A quick break from landscape photos. There is a long existing tradition in Poland that each year on November 1 (and also extending into the next day) people visit local cemeteries throughout the day to pay respects to and commemorate friends and family members that have passed away over the years. It is called All Saints' Day or it is sometimes referred to as Day of the Dead.
In 2019 I was fortunate to experience this moving and spiritual event for the first time in thirty years. We visited the Rakowicki Cemetery in Krakow to pay our respects and to breath in some of that solemn atmosphere of eternal peace. In fact, we spent the entire day catching up with family and visiting different cemeteries where our family members were buried. By the evening we arrived at the main burial ground in Krakow and this is when we really felt the mood of that day.
It is in the evening when the spiritual atmosphere is especially present, once dusk takes over and the warm glow of thousands of candles can be seen hovering over the graves. On that day there were also a bit of chill and a touch of fog in the air that made the mood even more ethereal. We tried to avoid busy parts of the cemetery when taking photos to ensure that we did disturb others in their moment of contemplation and respect.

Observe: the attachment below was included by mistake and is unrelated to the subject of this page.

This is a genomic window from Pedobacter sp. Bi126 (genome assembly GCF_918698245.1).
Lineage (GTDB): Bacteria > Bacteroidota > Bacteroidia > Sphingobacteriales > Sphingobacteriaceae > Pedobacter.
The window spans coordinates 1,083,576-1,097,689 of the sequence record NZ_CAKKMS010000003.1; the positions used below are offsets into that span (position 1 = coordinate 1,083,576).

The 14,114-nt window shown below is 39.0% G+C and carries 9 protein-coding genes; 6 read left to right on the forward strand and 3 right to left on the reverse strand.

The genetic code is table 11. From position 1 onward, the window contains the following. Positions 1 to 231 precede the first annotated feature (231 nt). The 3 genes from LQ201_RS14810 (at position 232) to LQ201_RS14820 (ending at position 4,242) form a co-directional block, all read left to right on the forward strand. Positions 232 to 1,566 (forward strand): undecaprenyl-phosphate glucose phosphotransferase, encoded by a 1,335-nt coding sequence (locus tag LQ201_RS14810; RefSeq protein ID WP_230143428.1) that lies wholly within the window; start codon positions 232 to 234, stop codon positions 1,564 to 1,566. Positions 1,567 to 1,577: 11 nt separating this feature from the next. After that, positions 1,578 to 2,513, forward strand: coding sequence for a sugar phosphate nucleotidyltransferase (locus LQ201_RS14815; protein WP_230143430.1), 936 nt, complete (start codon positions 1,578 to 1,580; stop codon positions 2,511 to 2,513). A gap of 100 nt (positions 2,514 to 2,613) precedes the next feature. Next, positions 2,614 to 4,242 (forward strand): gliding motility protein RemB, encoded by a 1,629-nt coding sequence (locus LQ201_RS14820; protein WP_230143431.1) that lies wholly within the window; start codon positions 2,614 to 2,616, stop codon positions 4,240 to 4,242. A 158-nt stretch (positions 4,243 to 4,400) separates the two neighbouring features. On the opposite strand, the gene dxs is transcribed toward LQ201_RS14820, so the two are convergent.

In terms of the photo itself, I could have gone for higher ISO and take photos hand held but I wanted to photograph that beautiful glow emanating from the candles without blowing out too much of the highlights. I used multiple exposures, which I merged to HDR in Lightroom when processing. That allowed me to get good clean detail in the shadow areas, while keeping highlights well under control. I know that for many 'HDR' is a dirty word but Merge to HDR function in Lightroom is quite good actually, especially when the scene is rather static. It worked very well for me in this instance. The resulting image reflected the mood of the day perfectly for me.
It was a bit of a discovery for me as well because previously I only ever experienced this special day as a kid and on smaller cemeteries in small towns. They have their own beautiful atmosphere but experiencing it in large city, on a big cemetery, is something quite different altogether. It is not only the glow of the candles but also the quiet whispers of prayers, the subtle smell of the incense, fresh flowers and burning wax, the feeling of wet grass and touch of mist in the air on a colder day, just as we experienced it in 2019. It all works together and in some moments we did feel that the deceased loved ones were right there with us.
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